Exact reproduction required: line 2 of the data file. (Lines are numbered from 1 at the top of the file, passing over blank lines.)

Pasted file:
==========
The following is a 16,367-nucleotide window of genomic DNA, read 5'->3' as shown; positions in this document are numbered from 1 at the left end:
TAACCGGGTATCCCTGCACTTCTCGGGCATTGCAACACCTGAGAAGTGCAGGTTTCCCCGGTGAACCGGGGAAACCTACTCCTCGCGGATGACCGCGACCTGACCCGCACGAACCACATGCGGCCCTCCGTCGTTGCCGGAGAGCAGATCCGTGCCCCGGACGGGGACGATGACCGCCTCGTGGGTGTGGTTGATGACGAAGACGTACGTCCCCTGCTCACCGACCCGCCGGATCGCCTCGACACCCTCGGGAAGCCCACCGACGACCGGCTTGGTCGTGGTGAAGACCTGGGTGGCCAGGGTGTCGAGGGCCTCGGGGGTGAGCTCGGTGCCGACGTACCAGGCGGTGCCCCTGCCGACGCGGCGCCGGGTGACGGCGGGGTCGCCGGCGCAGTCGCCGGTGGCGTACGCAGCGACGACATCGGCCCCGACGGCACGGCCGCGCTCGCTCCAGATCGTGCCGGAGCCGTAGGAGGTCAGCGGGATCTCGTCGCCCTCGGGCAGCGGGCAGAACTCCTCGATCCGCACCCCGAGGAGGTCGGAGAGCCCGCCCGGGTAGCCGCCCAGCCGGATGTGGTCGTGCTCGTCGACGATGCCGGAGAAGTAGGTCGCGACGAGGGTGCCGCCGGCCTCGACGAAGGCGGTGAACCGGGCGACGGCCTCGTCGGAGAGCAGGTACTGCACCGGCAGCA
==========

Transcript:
TAACCGGGTATCCCTGCACTTCTCGGGCATTGCAACACCTGAGAAGTGCAGGTTTCCCCGGTGAACCGGGGAAACCTACTCCTCGCGGATGACCGCGACCTGACCCGCACGAACCACATGCGGCCCTCCGTCGTTGCCGGAGAGCAGATCCGTGCCCCGGACGGGGACGATGACCGCCTCGTGGGTGTGGTTGATGACGAAGACGTACGTCCCCTGCTCACCGACCCGCCGGATCGCCTCGACACCCTCGGGAAGCCCACCGACGACCGGCTTGGTCGTGGTGAAGACCTGGGTGGCCAGGGTGTCGAGGGCCTCGGGGGTGAGCTCGGTGCCGACGTACCAGGCGGTGCCCCTGCCGACGCGGCGCCGGGTGACGGCGGGGTCGCCGGCGCAGTCGCCGGTGGCGTACGCAGCGACGACATCGGCCCCGACGGCACGGCCGCGCTCGCTCCAGATCGTGCCGGAGCCGTAGGAGGTCAGCGGGATCTCGTCGCCCTCGGGCAGCGGGCAGAACTCCTCGATCCGCACCCCGAGGAGGTCGGAGAGCCCGCCCGGGTAGCCGCCCAGCCGGATGTGGTCGTGCTCGTCGACGATGCCGGAGAAGTAGGTCGCGACGAGGGTGCCGCCGGCCTCGACGAAGGCGGTGAACCGGGCGACGGCCTCGTCGGAGAGCAGGTACTGCACCGGCAGCA